Revelations of Statewide Water Contamination Prove Necessity for Clean Water and Air Protections
NASHVILLE, Tenn. – On a statewide press call, small business owners in Nashville, Monteagle, and Memphis called on Senators Lamar Alexander and Bob Corker to prioritize the health of Tennessee communities so their business can continue to thrive. Speakers addressed the dangers of 23 violations in state drinking water standards, how they benefit from Environmental Protection Agency (EPA) grants, and the consequences of EPA budget cuts.
Jess Wilson, who owns and operates Summer Field Farms and In Town Organics in Monteagle, said, “In all my time farming and talking and working with other farmers, I have never had a small farmer tell me that their biggest challenge was an EPA regulation. Small rural communities succeed when they are places where people want to be–and having clean air and water is a crucial part of creating an environment where people want to live and raise their families. If politicians insist on cutting funding for the EPA they need to acknowledge that they are doing it on behalf of industries and large agribusiness, and not on behalf of small farms in Tennessee.”
Another small business owner, Peter Calvet, added that small business owners are, “alarmed at the prospect of an increase in polluted air and dirtier water down the road”, and questions whether Tennesseans have an understanding of how EPA helps keep our communities clean and healthy. Calvet continued, “Significant cuts at the EPA mean fewer resources for states like ours and that is a direct threat to our health and communities across the country. Who in their right mind would be against clean air and water?” Calvet lives in Memphis and owns Fantasy Flora.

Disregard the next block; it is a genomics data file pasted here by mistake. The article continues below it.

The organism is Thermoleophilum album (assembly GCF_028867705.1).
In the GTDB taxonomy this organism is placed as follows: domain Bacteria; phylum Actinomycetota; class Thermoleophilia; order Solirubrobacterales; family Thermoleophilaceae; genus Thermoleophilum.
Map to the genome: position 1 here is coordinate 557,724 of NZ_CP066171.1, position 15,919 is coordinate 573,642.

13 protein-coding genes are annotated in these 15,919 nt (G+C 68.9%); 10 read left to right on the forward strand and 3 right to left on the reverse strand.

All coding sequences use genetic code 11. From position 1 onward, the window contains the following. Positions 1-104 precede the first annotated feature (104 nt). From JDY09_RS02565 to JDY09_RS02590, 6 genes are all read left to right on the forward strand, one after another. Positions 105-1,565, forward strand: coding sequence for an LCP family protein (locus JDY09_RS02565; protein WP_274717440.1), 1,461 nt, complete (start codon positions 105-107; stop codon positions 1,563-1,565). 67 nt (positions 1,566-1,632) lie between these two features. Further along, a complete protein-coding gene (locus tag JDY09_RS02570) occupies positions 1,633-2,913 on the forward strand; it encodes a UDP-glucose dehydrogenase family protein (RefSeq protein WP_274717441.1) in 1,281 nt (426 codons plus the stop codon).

Erika Burnett, founder and principal of The Burnett Group, based in Nashville, pointed out that Tennessee benefits from federal EPA grants to support monitoring and quality testing for its public water systems – $3.8 million over the past five years. “This is the type of state-level assistance that goes on the chopping block when President Trump proposes a federal budget that attempts to cut EPA funding by 30 percent – including reductions to the offices responsible for enforcing these safe water protections, limiting their human capital and capacity”, Burnett said. “Given the recent contamination risks posed to people’s drinking water across the state, Tennessee cannot afford a budget that makes it harder to detect when violations are made in the future and more harmful toxins spill into our public waters. There is economic value that comes from investing in federal environmental safety and public health programs. It is often challenging, and nearly impossible, to build a successful business when communities are plagued by toxic pollution and dirty water. This is why small business owners like myself are calling on Congress to pass a budget that fully funds the EPA with the resources it needs to fulfill its mission to keep our environment safe.”
The Trump Administration’s FY 2018 budget proposed to reduce the EPA’s budget by 30 percent. According to a recent analysis, such significant cuts could turn back the clock on the progress Tennessee has made to improve the health of its communities, its environment, and its economy.